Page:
State Health Minister Veena George confirmed that the Nipah virus strain in Kerala is the Bangladesh variant, which has a high mortality rate and spreads from person to person, following an outbreak.
An official from Kerala’s health ministry has stated that over 130 individuals have been tested for the virus, which is spread through direct contact with the bodily fluids of infected bats, pigs or other people, and one adult and child are still hospitalized.
The Kozhikode district of Kerala has been designated as containment zones, with seven village panchayats being identified: Atanchery, Maruthonkara, Tiruvallur, Kuttiyadi, KayakkodI, Villyapalli and Kavilumpara.
The state government announced on Wednesday in the assembly that the National Institute of Virology (NIV) Pune teams would be arriving in Kerala during the day to test for Nipah and conduct a survey of bats at Kozhikode Medical College.
What is responsible for the Nipah virus?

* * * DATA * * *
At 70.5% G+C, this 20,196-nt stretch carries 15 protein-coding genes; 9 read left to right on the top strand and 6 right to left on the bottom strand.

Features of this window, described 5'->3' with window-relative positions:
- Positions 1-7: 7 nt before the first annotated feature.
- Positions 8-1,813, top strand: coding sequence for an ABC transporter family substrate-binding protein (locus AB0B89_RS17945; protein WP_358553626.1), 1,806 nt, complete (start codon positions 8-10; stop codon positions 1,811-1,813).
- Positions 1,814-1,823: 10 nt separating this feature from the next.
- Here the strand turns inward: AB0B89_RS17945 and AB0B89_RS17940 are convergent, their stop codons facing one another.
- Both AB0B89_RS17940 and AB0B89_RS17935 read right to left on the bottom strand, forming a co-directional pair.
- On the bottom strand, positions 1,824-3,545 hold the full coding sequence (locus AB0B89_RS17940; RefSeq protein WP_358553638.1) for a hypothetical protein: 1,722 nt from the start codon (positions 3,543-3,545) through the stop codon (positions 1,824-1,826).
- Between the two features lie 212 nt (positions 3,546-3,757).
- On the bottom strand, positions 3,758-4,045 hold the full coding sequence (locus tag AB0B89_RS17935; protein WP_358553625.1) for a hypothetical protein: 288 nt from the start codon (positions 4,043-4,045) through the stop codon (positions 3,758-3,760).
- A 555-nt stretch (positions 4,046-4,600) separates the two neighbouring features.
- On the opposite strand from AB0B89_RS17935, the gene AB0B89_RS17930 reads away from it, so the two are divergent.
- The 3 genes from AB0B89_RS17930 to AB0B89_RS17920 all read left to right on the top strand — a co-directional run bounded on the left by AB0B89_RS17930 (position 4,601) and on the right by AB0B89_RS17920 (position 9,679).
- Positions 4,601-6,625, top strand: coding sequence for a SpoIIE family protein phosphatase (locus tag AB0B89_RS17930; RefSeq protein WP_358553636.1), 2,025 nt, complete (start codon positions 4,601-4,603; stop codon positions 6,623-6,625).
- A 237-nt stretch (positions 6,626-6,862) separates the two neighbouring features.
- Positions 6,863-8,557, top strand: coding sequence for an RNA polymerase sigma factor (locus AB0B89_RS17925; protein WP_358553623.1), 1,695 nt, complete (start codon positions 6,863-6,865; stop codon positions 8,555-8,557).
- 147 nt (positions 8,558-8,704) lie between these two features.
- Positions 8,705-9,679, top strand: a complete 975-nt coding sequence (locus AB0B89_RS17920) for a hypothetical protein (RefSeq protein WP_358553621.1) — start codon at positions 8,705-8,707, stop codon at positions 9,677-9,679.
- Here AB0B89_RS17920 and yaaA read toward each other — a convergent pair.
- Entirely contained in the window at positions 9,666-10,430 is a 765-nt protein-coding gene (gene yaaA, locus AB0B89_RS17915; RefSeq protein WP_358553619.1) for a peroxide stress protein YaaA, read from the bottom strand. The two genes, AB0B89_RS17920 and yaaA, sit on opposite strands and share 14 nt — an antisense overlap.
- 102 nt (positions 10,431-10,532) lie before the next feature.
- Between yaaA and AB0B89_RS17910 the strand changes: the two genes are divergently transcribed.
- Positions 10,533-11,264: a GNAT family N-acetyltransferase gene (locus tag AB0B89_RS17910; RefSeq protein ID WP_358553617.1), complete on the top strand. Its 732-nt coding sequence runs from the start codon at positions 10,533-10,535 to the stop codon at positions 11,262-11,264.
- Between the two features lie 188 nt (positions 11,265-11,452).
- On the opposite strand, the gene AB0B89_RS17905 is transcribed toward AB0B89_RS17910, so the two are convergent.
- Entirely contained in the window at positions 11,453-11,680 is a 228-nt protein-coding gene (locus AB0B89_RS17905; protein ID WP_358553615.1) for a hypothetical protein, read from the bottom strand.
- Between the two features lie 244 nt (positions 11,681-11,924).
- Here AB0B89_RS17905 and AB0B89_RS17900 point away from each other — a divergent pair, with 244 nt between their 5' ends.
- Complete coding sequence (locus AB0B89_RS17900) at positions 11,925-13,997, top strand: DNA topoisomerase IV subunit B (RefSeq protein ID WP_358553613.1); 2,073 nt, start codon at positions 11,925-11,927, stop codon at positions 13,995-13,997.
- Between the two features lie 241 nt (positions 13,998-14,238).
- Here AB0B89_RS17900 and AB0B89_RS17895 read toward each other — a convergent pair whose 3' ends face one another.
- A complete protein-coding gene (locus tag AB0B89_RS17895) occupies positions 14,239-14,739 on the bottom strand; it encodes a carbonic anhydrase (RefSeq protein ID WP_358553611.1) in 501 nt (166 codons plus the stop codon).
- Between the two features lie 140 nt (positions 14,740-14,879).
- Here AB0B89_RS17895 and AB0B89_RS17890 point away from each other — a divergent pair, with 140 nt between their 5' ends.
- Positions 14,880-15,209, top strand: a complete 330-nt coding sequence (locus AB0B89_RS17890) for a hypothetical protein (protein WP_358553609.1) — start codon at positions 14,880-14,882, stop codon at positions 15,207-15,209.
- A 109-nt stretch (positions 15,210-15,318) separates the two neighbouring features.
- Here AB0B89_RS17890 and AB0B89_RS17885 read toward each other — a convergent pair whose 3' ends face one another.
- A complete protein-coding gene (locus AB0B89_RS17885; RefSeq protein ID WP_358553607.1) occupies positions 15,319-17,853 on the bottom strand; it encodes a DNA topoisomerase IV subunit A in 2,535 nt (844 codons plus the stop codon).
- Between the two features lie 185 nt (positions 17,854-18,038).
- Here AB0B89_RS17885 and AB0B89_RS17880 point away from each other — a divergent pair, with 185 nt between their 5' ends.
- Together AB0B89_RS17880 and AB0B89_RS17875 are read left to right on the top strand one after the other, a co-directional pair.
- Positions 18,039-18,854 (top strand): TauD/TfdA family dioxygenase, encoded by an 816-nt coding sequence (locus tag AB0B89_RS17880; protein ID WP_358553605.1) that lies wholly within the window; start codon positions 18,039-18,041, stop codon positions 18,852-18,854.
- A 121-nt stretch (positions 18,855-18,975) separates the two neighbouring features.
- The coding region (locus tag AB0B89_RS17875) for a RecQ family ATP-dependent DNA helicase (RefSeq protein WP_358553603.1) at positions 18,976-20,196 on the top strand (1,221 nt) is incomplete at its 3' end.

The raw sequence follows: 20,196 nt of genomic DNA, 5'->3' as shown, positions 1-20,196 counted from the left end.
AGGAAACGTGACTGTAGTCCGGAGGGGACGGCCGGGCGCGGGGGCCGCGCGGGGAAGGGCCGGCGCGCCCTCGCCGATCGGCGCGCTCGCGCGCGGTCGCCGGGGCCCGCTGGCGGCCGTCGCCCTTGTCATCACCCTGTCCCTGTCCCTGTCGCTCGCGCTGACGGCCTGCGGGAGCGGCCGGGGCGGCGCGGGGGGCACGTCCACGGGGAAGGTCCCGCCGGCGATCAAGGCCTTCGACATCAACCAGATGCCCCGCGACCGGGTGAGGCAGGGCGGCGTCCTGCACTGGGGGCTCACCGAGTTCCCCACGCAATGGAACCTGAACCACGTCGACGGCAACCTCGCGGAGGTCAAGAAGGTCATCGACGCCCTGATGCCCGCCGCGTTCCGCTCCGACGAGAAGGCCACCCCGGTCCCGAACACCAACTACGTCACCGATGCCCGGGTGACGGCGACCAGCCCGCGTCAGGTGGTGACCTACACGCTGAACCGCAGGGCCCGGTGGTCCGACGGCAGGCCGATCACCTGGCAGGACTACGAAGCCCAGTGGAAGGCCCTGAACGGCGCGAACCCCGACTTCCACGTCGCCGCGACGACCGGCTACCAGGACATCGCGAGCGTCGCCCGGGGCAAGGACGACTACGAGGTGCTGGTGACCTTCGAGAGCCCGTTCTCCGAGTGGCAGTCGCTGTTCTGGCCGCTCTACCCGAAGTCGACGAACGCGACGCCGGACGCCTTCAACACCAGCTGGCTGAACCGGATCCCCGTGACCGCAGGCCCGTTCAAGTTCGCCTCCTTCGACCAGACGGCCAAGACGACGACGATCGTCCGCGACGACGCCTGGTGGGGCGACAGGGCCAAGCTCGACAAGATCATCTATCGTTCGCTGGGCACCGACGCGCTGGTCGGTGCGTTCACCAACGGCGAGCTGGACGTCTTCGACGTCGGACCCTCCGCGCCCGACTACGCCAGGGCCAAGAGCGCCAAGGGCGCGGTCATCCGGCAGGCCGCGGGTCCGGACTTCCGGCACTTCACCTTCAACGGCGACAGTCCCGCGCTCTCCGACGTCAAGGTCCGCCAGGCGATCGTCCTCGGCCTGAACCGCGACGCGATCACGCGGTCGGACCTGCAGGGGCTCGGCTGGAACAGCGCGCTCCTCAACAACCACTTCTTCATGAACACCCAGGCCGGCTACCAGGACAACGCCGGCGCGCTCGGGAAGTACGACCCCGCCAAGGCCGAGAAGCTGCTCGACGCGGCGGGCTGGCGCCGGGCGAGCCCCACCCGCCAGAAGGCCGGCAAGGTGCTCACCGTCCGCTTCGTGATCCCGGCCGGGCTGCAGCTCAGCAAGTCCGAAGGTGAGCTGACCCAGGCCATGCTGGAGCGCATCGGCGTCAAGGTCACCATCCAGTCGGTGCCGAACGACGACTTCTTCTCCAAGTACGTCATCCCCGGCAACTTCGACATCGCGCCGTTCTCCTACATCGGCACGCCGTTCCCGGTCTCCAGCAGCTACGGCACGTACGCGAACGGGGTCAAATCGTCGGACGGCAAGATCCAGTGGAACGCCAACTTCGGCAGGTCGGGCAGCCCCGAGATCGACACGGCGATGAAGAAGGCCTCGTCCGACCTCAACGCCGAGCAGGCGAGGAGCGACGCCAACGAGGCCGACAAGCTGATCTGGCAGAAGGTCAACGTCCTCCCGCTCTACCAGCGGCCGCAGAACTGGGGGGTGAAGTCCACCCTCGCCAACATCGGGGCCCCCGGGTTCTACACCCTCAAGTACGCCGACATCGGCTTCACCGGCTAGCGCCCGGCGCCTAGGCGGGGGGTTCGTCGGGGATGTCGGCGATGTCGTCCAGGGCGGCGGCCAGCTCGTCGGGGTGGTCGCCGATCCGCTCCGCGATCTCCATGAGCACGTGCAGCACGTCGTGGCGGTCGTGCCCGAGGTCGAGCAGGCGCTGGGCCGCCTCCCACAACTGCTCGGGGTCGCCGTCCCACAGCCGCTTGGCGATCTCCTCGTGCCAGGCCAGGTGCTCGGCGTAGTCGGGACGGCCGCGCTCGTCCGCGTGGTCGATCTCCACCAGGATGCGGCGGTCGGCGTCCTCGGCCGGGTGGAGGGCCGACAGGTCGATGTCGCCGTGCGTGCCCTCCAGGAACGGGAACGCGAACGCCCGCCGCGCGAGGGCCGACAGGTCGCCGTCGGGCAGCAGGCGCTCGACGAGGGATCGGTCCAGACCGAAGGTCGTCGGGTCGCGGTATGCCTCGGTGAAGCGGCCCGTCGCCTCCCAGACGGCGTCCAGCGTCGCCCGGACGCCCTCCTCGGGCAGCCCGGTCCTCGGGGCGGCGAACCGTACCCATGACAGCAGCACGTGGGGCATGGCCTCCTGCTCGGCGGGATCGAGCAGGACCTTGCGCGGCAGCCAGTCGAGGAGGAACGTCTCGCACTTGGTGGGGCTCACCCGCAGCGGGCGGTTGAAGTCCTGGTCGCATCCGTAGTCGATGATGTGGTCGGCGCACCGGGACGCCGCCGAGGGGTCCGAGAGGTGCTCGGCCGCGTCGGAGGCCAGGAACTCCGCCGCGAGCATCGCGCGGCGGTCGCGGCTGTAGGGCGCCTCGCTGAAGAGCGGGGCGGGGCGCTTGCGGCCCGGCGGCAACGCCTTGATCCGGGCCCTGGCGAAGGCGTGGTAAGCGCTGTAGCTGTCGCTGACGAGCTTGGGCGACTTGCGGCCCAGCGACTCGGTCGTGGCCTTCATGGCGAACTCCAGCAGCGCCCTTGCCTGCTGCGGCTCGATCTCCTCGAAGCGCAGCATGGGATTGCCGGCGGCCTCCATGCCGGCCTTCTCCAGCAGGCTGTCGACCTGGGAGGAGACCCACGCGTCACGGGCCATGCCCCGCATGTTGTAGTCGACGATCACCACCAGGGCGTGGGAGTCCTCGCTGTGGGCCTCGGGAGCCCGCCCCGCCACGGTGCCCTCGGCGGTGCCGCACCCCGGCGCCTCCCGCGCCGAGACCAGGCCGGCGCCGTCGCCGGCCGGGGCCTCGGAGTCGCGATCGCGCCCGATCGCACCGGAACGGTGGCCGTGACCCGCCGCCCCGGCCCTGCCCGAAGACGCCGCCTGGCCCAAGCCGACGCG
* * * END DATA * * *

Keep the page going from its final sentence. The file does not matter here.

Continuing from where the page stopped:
The Nipah virus, which is believed to be caused by fruit bats, poses a serious threat to human and animal health, according to the World Health Organization (WHO).
Humans can also contract the Nipah virus through close physical contact and body fluids, as well as by consuming raw date palm sap that is polluted by bat urine or saliva.
The symptoms of the Nipah virus infection.
In addition to respiratory illnesses, the virus can cause other symptoms such as fever, headache, coughing, muscular pain, a headache (hypertension), fevers, dizziness and nausea.
At present, there are no drugs or vaccines that specifically target Nipah virus infection. Although Nipakafiya is listed as an epidemic threat requiring urgent R&D action in the WHO Research and Development (R&DD) plan, Ribavirin, an antiviral, may help reduce mortality among patients with encephalitis caused by NiрaH virus disease. Intensive supportive care with treatment of symptoms is the main method of managing the infection in people.